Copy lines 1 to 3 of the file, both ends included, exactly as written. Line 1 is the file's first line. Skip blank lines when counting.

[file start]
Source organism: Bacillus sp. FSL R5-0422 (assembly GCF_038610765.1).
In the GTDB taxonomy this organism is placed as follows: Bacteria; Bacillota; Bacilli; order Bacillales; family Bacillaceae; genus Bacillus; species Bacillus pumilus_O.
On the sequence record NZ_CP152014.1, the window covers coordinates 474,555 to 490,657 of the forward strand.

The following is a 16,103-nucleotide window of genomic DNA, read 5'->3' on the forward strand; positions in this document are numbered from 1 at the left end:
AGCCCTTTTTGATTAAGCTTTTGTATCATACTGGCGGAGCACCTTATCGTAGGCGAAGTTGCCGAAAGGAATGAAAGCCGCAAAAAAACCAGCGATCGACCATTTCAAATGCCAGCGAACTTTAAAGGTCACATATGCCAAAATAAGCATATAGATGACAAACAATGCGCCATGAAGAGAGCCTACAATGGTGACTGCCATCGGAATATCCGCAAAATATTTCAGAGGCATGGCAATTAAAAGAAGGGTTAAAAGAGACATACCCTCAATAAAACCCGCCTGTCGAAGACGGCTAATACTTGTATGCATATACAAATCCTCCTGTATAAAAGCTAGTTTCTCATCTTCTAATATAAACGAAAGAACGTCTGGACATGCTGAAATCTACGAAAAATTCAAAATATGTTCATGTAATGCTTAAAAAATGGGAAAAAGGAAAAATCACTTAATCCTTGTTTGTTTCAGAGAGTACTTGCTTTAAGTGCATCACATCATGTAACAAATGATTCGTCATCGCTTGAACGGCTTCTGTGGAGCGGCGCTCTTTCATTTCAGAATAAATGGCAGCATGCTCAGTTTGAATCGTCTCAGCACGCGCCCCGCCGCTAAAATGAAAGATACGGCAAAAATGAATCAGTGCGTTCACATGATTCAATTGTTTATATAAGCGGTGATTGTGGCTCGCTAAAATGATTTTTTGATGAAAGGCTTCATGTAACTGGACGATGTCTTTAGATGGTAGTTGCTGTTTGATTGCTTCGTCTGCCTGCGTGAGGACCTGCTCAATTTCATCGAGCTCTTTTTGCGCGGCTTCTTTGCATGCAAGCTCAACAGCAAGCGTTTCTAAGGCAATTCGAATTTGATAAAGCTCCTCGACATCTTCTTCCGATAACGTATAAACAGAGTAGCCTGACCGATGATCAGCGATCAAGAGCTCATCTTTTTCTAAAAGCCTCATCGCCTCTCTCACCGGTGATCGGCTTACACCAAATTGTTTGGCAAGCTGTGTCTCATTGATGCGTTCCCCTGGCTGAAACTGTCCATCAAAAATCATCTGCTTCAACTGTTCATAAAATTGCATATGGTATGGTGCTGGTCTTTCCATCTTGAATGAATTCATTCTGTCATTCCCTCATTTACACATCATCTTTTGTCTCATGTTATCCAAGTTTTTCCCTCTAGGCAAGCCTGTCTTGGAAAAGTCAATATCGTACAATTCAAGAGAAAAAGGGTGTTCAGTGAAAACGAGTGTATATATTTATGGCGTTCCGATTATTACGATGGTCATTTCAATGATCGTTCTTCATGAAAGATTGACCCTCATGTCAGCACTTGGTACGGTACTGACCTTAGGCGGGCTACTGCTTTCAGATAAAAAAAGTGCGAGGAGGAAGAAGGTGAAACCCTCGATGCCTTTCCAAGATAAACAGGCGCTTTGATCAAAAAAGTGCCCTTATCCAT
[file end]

Source organism: Bacillus sp. FSL R5-0422 (assembly GCF_038610765.1).
In the GTDB taxonomy this organism is placed as follows: Bacteria; Bacillota; Bacilli; order Bacillales; family Bacillaceae; genus Bacillus; species Bacillus pumilus_O.
On the sequence record NZ_CP152014.1, the window covers coordinates 474,555 to 490,657 of the forward strand.